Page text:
The finding that labor migrants from other OECD countries, who are highly skilled and have attained a high level of education, ran a higher risk of attempted suicide than labor immigrants from southern Europe agreed with a study from western Australia that showed higher incidence rates of attempted suicide among male migrants from other OECD countries (New Zealand and Scotland) and lower incidence rates among those from southern Europe.21 The low risk of attempted suicide for southern European men was in agreement with a European multicenter study in which the lowest rate was reported for men(45/100 000) in Guipuzcoa, Spain.10 In this study, women from southern Europe had a risk of attempted suicide similar to that of Swedish women.
We were not able to replicate the low risk of attempted suicide for Polish immigrants in this study.21 On the contrary, immigrants from Poland and women from eastern Europe were at increased risk in our study. Migration from Poland and eastern Europe to Sweden has occurred as a consequence of poor economic conditions, revolts, and political and religious persecution. In 1996, migrants from Poland had a substantially increased risk of self-reported psychiatric illness compared with the Swedish reference group.3 High risk of suicide attempts has been reported for imigrants from eastern Europe (former Soviet Union) to Israel.22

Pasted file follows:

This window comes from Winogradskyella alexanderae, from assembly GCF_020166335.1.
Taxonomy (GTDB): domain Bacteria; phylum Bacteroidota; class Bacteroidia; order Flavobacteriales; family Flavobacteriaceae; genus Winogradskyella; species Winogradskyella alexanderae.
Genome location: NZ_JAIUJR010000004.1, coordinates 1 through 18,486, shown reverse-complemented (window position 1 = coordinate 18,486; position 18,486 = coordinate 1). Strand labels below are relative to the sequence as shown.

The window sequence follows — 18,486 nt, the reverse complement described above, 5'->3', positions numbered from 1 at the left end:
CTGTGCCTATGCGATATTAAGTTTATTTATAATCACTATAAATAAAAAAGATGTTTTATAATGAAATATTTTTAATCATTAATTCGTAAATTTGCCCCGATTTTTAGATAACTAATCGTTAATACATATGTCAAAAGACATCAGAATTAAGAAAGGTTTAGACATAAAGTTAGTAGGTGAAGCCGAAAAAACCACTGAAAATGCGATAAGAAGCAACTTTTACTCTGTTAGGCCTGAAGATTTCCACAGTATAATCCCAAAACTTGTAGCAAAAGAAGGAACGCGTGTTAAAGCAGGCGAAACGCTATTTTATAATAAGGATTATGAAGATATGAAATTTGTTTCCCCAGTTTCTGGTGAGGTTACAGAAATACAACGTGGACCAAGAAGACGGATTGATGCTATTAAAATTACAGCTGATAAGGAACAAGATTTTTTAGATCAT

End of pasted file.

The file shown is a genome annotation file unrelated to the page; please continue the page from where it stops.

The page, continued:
The past 20 years of migration to Sweden, and many other Western countries, has been characterized by forced mass migration from non-European countries because of war and human rights violations. There has been an influx of refugees from Latin America, Arabic-speaking countries, Asia, and Africa. In this study, refugees from Iran and Iraq and other Arabic-speaking countries (women only) had high risks of attempted suicide. These high risks of attempted suicide among refugees from Iran and Iraq and other Arabic-speaking countries can be viewed in the light that Muslims are generally expected to run a lower risk of attempted suicide than Christians.23 Moreover, rates of attempted suicide are also known to be low in Arabic-speaking countries.24 In addition, high levels of psychological distress have been reported among refugees from Iran25,26 and Latin America,27 a finding partially in agreement with the results of the present study.